This year's Nobel Prize for Medicine goes to...
The 2012 Nobel Prize for medicine has been awarded to stem cell researchers John Gurdon and Shinya Yamanaka of Britain and Japan. They take the first Nobel prize of the year, with a flurry to follow over the next week.
Judges in Stockholm said on Monday that the medicine prize had been awarded to the researchers "for the discovery that mature cells can be reprogrammed to become pluripotent," saying that this discovery had "revolutionized our understanding of how cells and organisms develop."
Gurdon and Yamanaka are stem cell researchers who are seeking ways to obtain embryonic stem cells - a kind of genetic blank slate, cells that can be 'programmed' to take on many different forms and perform different functions - from the cells of an adult. Embryos themselves are another more controversial source of stem cells.
"We are trying to find ways of obtaining embryo cells from the cells of an adult," Gurdon writes on his Gurdon Institute website. "The eventual aim is to provide replacement cells of all kinds starting from usually obtainable cells of an adult individual."
The British scientist also said such a system was advantageous because the stem cells could be obtained from the patient themselves, reducing the risk of rejection when they were employed as a treatment.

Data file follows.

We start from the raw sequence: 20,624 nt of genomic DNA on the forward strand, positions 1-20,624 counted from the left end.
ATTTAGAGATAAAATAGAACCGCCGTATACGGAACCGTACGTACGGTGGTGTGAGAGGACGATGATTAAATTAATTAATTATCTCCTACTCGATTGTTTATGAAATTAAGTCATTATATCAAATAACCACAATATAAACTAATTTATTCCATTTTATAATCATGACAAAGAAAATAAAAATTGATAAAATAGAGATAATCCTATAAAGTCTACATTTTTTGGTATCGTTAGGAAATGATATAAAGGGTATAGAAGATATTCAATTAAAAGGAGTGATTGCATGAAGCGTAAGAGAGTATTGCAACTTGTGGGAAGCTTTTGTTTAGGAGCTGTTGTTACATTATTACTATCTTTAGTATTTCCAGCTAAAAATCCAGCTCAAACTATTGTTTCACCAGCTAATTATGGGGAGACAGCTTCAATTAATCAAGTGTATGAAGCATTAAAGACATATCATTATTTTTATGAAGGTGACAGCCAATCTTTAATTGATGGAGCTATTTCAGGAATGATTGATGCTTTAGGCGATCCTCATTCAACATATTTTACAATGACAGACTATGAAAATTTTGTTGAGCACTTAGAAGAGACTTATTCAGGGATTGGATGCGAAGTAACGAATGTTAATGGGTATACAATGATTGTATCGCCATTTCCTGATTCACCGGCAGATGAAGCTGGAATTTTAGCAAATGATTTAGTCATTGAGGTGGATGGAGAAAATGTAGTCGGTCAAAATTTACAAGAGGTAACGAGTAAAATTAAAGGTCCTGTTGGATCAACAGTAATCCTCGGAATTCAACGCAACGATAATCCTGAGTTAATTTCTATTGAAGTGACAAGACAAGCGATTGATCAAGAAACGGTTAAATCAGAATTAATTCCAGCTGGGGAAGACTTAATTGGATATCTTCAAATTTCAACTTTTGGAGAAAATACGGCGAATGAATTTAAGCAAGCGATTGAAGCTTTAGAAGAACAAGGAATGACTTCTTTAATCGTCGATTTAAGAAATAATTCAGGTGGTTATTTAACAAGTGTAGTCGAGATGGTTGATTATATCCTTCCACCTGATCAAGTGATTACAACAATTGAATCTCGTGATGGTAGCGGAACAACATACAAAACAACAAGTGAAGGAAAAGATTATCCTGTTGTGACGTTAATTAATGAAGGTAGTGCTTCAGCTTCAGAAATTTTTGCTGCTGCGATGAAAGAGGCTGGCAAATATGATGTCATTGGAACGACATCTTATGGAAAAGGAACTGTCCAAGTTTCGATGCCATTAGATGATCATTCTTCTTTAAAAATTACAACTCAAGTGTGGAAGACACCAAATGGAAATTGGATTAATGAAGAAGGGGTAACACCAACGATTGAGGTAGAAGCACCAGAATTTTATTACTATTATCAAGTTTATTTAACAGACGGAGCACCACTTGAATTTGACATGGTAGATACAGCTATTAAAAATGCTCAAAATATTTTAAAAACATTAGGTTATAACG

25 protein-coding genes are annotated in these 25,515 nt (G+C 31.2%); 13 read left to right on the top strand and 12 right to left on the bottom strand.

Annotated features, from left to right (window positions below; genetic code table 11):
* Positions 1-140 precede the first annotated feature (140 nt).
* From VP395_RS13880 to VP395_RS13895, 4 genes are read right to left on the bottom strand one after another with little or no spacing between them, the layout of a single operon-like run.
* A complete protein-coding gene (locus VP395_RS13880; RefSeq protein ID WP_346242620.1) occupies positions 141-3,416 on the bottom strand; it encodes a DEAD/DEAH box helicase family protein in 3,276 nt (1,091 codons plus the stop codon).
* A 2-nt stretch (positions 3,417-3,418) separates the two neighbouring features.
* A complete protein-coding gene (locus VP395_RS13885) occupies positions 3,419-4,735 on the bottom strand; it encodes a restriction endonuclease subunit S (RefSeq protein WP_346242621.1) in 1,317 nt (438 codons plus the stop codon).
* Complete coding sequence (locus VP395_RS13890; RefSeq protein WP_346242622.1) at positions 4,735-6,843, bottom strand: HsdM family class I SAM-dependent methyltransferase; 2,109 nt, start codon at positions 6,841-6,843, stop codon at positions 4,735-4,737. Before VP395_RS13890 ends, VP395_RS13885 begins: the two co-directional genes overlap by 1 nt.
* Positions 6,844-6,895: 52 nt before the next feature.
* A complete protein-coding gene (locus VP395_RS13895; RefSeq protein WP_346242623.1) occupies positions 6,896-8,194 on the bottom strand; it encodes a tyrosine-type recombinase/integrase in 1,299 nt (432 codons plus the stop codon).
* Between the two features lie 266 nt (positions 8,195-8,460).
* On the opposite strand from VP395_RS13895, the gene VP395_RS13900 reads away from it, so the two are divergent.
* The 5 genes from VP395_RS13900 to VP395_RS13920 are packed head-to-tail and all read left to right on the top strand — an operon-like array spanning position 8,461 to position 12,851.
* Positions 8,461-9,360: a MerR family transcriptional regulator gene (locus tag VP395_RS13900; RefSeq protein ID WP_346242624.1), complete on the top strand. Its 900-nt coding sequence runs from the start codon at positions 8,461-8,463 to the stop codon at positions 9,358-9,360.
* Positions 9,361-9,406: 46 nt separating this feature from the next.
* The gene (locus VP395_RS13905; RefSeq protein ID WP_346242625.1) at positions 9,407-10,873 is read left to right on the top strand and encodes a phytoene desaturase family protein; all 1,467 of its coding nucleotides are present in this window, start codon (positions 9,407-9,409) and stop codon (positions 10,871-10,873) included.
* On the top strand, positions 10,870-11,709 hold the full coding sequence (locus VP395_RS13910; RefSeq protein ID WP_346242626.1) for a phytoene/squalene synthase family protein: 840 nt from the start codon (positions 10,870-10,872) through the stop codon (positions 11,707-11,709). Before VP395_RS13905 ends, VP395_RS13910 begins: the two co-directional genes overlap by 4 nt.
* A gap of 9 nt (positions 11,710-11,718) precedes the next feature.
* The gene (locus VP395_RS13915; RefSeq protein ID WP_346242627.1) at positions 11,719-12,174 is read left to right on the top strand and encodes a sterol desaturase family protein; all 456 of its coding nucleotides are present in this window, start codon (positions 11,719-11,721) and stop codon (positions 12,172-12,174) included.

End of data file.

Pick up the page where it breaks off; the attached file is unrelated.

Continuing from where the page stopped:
The medals will be doled out in December, the winners named in the next few days
Stem cells appear to have potential to treat a wide range of illnesses, with a major barrier to the research the ethical implications of obtaining the cells from unborn foetuses.
A busy week in the Swedish capital
This year's laureates in the field of physics will be named on Tuesday, with chemistry following on Wednesday and perhaps the most famous Nobel Peace Prize to be awarded on Friday.
All the prizes will be awarded in Stockholm simultaneously at a December 10 ceremony.
That date marks the anniversary of the 1896 death of chemist and industrialist Alfred Nobel, the inventor of dynamite, who set up the Nobel foundation towards the end of the nineteenth century.